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The Incredible Dinosaur Wall of Bolivia

[Aug. 2, 2020: Kuriositas]


Some things appear where you least expect them.  Although dinosaur tracks have been discovered the world over, climbing up a near vertical wall in a Bolivian quarry? Bolivia – yes, fine. Zooming up hundreds of feet towards the skies? Hardly.  Yet here they are.  Spread across a limestone slab a mile long and almost 300 feet high, this great wall at Cal Orcko near the city of Suvre reveals more than 5,000 footsteps, with 462 discrete trails.


Yet sixty eight million years ago (give or take a million or two) this immense vertical wall was a muddy plain across which dinosaurs danced.  Although the last verb is not one usually common in describing events from the Jurassic period, puzzled palaeontologists have call it the Dinosaur Dance Floor because many of the prints are positioned in strange patterns.


Back in the cretaceous period, Cal Orko bordered a vast lake. It was here that the first flowers bloomed on the continent and it was not long before they attracted herbivores.  It was only a short time afterwards that carnivores (including the favorite of many, T-Rex) moved in too.  As this melee of creatures moved around the shoreline they left their footprints in the mud.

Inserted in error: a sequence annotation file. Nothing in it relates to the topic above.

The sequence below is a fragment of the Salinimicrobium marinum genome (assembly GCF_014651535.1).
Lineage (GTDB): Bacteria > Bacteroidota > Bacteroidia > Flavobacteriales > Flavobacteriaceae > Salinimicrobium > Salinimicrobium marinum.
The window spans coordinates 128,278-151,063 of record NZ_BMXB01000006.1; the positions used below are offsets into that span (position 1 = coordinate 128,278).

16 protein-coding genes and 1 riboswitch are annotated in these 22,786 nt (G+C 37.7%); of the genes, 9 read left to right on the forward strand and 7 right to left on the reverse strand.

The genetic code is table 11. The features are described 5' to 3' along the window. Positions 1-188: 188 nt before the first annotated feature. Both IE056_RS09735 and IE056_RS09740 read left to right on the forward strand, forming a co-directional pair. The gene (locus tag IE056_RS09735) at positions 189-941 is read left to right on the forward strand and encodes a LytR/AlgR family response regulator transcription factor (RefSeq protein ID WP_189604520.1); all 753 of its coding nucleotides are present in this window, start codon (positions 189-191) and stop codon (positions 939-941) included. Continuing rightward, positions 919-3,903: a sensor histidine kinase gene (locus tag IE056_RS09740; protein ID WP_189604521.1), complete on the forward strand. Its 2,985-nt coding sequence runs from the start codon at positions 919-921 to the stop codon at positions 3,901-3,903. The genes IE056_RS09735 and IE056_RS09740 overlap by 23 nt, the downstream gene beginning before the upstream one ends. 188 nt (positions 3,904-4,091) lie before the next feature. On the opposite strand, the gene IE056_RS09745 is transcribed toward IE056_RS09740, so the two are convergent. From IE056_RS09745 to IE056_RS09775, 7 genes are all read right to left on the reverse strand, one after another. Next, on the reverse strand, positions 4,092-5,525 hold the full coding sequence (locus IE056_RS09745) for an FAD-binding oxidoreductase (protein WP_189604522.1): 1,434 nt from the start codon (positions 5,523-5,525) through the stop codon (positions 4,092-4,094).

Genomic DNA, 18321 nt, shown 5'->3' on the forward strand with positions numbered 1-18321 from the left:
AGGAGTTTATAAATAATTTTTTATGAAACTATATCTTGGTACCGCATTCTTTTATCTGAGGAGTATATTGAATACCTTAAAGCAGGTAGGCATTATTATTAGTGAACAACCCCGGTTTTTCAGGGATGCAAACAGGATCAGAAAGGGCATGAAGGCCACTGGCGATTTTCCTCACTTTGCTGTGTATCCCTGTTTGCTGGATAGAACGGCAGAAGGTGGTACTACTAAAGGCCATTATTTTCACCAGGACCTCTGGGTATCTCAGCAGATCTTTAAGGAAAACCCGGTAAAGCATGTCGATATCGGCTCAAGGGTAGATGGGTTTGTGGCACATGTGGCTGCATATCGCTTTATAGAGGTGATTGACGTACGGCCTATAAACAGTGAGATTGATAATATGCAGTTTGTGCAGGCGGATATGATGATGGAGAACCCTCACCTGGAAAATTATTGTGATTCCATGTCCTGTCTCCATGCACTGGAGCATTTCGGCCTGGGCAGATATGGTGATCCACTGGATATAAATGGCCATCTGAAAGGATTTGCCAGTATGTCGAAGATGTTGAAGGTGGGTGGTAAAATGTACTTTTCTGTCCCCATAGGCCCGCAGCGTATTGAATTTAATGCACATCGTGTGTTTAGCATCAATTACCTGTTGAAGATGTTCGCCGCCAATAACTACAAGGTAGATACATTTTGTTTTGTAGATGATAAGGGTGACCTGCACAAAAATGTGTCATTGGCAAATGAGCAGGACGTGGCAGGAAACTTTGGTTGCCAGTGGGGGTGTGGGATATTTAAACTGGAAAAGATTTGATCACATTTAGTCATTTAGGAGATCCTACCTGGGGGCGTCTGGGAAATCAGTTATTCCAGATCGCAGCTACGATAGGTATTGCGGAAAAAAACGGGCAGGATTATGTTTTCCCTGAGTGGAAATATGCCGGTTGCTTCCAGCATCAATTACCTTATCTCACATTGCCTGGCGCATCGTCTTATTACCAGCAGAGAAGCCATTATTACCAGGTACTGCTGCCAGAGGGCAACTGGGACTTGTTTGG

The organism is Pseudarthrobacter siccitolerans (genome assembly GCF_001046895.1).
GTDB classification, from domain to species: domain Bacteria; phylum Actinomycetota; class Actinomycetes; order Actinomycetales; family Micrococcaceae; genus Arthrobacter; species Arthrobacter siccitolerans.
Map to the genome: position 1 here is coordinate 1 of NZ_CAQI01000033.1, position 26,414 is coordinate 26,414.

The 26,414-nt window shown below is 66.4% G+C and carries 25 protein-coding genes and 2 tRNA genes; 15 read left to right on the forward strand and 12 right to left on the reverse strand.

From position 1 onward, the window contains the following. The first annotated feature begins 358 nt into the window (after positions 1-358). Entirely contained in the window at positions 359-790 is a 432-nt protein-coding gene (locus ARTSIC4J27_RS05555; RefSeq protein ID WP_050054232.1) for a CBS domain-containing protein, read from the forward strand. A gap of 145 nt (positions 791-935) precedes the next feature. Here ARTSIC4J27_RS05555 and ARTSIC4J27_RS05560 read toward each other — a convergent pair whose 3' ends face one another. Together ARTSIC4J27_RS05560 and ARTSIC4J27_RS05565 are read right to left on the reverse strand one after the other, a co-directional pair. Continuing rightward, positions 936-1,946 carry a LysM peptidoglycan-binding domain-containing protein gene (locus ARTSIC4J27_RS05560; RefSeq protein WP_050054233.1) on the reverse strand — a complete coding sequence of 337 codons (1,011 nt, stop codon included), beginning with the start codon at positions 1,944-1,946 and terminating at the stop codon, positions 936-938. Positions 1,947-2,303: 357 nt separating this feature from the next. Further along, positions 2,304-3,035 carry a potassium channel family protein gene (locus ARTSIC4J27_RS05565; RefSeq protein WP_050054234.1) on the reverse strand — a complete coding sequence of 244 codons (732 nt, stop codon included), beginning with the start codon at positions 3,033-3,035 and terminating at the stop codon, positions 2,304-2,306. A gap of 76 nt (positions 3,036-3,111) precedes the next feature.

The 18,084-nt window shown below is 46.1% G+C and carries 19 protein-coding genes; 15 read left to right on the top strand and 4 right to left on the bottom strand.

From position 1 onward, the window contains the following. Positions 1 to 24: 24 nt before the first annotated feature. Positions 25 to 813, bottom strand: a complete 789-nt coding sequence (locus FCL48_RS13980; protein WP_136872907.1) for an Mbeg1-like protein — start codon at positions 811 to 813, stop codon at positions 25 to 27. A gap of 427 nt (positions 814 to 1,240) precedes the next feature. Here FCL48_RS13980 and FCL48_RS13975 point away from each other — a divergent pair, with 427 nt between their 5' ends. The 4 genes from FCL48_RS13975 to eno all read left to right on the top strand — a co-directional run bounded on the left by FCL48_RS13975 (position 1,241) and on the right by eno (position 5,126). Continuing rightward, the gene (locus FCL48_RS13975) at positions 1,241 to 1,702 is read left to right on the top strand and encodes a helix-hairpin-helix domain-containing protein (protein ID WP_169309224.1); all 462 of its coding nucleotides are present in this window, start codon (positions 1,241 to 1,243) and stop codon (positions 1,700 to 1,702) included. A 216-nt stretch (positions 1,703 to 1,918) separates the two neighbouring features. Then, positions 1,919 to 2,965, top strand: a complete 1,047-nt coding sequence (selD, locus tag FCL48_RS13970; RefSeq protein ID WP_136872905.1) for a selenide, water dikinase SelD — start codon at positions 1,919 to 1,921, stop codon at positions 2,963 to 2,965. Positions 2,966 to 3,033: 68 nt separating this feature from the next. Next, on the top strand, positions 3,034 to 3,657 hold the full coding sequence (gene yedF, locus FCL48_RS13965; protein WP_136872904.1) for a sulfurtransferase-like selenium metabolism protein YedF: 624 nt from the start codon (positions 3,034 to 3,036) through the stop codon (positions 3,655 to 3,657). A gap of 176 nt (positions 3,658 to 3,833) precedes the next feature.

We have the variations of the climate to thank for their preservation.  A period of dry weather solidified the prints.  Then, when the wet weather came around again they were buried under sediment and more mud.  There are seven layers of footprints made in this manner at Cal Orco. The tectonic movements of the earth’s plates pushed the flats and their footprints inexorably upwards. Nature made the perfect viewing angle for the scattered tracks of the dancing dinosaurs.


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Across the mud flats all those millions of years ago a baby Tyrannosaurus Rex made its solitary way across the banks of the lake.  All told his tracks extend for 347 meters and are the longest dino-tracks ever discovered.  The baby Rex has even acquired a nickname – Johnny Walker.





Almost all of the prints are so well preserved that the individual species which made them can be ascertained.  As well as Johnny Walker about eight species have been recognized.  They include the Ankylosaurus, the Titanosaur and Carnotaurus.


Unfortunately these tracks will be lucky to last another ten years, let alone ten million.  Erosion and mining in the vicinity means that landslides are common.  Whole slabs of the trails have fallen off since they first appeared on the cliff face. Yet locals are not pessimistic.  They believe that below these tracks perhaps something even more incredible lies in wait to be discovered..... Read More


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